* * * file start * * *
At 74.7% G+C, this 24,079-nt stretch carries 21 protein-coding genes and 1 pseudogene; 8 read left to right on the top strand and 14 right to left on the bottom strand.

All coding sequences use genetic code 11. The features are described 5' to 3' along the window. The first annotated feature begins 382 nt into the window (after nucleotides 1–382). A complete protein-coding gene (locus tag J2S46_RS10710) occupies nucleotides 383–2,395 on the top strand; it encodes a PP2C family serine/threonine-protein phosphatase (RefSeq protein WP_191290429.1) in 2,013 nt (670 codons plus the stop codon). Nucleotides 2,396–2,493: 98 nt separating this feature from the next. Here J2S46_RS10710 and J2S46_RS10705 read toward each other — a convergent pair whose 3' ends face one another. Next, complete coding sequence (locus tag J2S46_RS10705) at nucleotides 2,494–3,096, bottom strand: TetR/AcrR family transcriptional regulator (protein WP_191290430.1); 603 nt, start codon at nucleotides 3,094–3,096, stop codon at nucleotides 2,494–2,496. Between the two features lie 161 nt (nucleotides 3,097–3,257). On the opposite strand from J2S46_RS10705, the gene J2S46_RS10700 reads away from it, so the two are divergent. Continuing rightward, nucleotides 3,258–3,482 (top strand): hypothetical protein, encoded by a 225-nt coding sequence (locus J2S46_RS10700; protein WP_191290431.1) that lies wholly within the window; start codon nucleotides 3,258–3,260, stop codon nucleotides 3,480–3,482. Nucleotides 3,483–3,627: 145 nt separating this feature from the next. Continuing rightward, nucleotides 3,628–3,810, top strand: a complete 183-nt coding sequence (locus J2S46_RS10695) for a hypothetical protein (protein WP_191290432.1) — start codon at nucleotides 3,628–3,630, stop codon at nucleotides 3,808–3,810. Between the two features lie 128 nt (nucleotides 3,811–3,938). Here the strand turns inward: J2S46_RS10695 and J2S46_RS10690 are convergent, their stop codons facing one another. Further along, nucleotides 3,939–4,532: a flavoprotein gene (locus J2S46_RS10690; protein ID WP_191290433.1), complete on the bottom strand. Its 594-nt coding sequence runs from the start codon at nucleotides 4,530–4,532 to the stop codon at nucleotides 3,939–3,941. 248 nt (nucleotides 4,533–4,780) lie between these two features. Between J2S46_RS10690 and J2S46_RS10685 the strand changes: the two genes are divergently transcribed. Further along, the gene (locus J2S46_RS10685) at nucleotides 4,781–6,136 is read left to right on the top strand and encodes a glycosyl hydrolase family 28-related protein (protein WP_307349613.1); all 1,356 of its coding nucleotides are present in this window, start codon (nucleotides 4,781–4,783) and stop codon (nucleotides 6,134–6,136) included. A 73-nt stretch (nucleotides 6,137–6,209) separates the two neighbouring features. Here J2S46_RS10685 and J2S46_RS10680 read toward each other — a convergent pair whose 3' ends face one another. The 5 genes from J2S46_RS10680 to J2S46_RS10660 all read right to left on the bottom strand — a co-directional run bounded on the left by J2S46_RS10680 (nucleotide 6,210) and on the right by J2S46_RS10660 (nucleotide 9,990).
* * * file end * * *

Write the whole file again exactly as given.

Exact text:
At 74.7% G+C, this 24,079-nt stretch carries 21 protein-coding genes and 1 pseudogene; 8 read left to right on the top strand and 14 right to left on the bottom strand.

All coding sequences use genetic code 11. The features are described 5' to 3' along the window. The first annotated feature begins 382 nt into the window (after nucleotides 1–382). A complete protein-coding gene (locus tag J2S46_RS10710) occupies nucleotides 383–2,395 on the top strand; it encodes a PP2C family serine/threonine-protein phosphatase (RefSeq protein WP_191290429.1) in 2,013 nt (670 codons plus the stop codon). Nucleotides 2,396–2,493: 98 nt separating this feature from the next. Here J2S46_RS10710 and J2S46_RS10705 read toward each other — a convergent pair whose 3' ends face one another. Next, complete coding sequence (locus tag J2S46_RS10705) at nucleotides 2,494–3,096, bottom strand: TetR/AcrR family transcriptional regulator (protein WP_191290430.1); 603 nt, start codon at nucleotides 3,094–3,096, stop codon at nucleotides 2,494–2,496. Between the two features lie 161 nt (nucleotides 3,097–3,257). On the opposite strand from J2S46_RS10705, the gene J2S46_RS10700 reads away from it, so the two are divergent. Continuing rightward, nucleotides 3,258–3,482 (top strand): hypothetical protein, encoded by a 225-nt coding sequence (locus J2S46_RS10700; protein WP_191290431.1) that lies wholly within the window; start codon nucleotides 3,258–3,260, stop codon nucleotides 3,480–3,482. Nucleotides 3,483–3,627: 145 nt separating this feature from the next. Continuing rightward, nucleotides 3,628–3,810, top strand: a complete 183-nt coding sequence (locus J2S46_RS10695) for a hypothetical protein (protein WP_191290432.1) — start codon at nucleotides 3,628–3,630, stop codon at nucleotides 3,808–3,810. Between the two features lie 128 nt (nucleotides 3,811–3,938). Here the strand turns inward: J2S46_RS10695 and J2S46_RS10690 are convergent, their stop codons facing one another. Further along, nucleotides 3,939–4,532: a flavoprotein gene (locus J2S46_RS10690; protein ID WP_191290433.1), complete on the bottom strand. Its 594-nt coding sequence runs from the start codon at nucleotides 4,530–4,532 to the stop codon at nucleotides 3,939–3,941. 248 nt (nucleotides 4,533–4,780) lie between these two features. Between J2S46_RS10690 and J2S46_RS10685 the strand changes: the two genes are divergently transcribed. Further along, the gene (locus J2S46_RS10685) at nucleotides 4,781–6,136 is read left to right on the top strand and encodes a glycosyl hydrolase family 28-related protein (protein WP_307349613.1); all 1,356 of its coding nucleotides are present in this window, start codon (nucleotides 4,781–4,783) and stop codon (nucleotides 6,134–6,136) included. A 73-nt stretch (nucleotides 6,137–6,209) separates the two neighbouring features. Here J2S46_RS10685 and J2S46_RS10680 read toward each other — a convergent pair whose 3' ends face one another. The 5 genes from J2S46_RS10680 to J2S46_RS10660 all read right to left on the bottom strand — a co-directional run bounded on the left by J2S46_RS10680 (nucleotide 6,210) and on the right by J2S46_RS10660 (nucleotide 9,990).